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Ripping Good Yarns for Summer Reading

    Take one poor but resourceful young woman from any number of Gothic romances; mix her with the wise governess from Eva Ibbotson’s “Journey to the River Sea;” fold in the Victorian flavor of Joan Aiken’s “Wolves of Willoughby Chase” series; add just a hint of Lemony Snicket’s narrator from “A Series of Unfortunate Events,” and you’ve got it:  Maryrose Wood’s new series, “The Incorrigible Children of Ashton Place.”

The first book, “The Mysterious Howling,” introduces Miss Penelope Lumley, a fifteen-year-old graduate of the Swanburne Academy for Poor Bright Females.  The governess position at Ashton Place sounds appealing to her, especially the notice that experience with animals is strongly preferred.  But to her astonishment, the animals in question are the three children she is to care for.  Raised by wolves and found in the woods by Lord Ashton, Alexander, Cassiopeia and Beowulf drape themselves in animal skins and communicate by howling.  Under Miss Lumley’s tutelage, they soon learn to wear clothes, bathe and even make a stab at learning Latin.


But Miss Lumley is puzzled by several mysteries.  Where does Lord Ashton disappear to on his frequent hunting trips?  Who wants the children out of the way? Why does the old coachman loiter around watching Miss Lumley and the children?  These mysteries are not quite cleared up by the end of the story, but along the way middle grade readers will enjoy Wood’s clever plotting and appealing heroine.  The sequel, “The Hidden Gallery,” will be published next February.


    Philip Reeve’s dark, inventive series, “The Hungry City Chronicles,” presented a future world where cities rolled about the landscape, devouring each other in what was dubbed “Municipal Darwinism.”  One critic dubbed it “a place Charles Dickens might have described had he been a science-fiction writer.”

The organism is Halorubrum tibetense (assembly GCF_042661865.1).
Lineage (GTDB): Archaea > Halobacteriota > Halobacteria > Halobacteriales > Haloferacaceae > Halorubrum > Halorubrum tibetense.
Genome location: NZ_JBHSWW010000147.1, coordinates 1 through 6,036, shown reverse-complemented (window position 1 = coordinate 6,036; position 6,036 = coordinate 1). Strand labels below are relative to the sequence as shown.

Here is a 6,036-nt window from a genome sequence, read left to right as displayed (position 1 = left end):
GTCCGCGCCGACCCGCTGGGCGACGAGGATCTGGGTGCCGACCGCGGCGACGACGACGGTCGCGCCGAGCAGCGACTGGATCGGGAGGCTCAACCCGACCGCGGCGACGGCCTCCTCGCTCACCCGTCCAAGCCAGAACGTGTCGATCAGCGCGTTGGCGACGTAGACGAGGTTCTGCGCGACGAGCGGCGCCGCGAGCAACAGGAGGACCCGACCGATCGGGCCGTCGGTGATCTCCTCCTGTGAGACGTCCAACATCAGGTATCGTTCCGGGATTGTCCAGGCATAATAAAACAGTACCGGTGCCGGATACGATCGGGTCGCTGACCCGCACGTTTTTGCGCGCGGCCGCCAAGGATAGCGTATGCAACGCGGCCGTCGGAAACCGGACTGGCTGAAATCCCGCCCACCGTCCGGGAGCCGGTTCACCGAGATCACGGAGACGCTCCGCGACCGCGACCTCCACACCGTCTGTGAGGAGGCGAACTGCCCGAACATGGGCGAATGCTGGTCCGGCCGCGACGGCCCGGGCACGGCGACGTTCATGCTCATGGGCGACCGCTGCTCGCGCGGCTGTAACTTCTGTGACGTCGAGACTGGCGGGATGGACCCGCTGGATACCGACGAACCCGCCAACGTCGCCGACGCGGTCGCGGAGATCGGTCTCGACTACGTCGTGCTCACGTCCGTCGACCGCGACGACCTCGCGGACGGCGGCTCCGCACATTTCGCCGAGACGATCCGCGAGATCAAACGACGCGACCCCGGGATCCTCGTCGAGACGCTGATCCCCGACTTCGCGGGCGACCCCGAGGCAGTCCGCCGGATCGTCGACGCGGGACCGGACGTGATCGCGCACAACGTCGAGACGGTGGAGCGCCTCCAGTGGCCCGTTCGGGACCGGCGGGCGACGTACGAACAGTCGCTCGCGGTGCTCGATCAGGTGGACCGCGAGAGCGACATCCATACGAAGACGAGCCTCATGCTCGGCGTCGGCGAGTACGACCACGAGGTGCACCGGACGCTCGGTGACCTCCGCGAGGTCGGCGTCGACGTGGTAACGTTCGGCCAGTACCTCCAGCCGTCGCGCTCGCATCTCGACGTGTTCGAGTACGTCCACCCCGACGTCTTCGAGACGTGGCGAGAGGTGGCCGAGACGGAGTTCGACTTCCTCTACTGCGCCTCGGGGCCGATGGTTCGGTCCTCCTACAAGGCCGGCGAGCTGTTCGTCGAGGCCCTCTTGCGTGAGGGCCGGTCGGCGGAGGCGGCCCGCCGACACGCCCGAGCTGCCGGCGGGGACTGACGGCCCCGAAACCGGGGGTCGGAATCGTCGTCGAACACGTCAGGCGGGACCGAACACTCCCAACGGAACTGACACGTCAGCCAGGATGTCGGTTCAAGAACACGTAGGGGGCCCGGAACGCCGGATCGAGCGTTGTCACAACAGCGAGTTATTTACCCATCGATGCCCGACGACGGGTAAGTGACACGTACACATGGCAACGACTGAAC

His new prequel to the series, “Fever Crumb,” is set some time earlier.  Fever Crumb is an anomaly, a foundling who’s been raised by Dr. Crumb, a member of the Order of Engineers, in a world where females are thought to be incapable of scientific work.  Everything she has known has been orderly and rational, though readers will recognize some bits of her knowledge as the barely understood remnants of 21st-century science.  When she is sent off on a month-long assignment to help an archeologist, Fever finds herself haunted by memories of a life she’s never known.  Who is she really, and what role will she play in the future destiny of London?


    Give this to tweens and teens who will appreciate Reeve’s thought-provoking world-building.  It can be read alone, but fans of the first books will appreciate the allusions to characters and situations from the previous books in the series.


    Gerald Morris’s humorous take on Arthurian legend began with “The Squire’s Tale,” about a fourteen-year-old boy, raised in the wood by a wizard, who becomes squire to Sir Gawain.  In the ninth and latest book, “The Squire’s Quest,” Terence, still only a squire but now aware of his half-faery origins, is worried about the peace of the kingdom.  He seems to have lost touch with the faery kingdom, and he’s suspicious of Mordred, a young man newly arrived in court.  Encounters with Alexander the Great, a journey to Greece, and a light-hearted love affair that illustrates courtly love mingle in a story sure to satisfy readers of the earlier books in the series.
   
First published in the Free Lance-Star on July 6, 2010.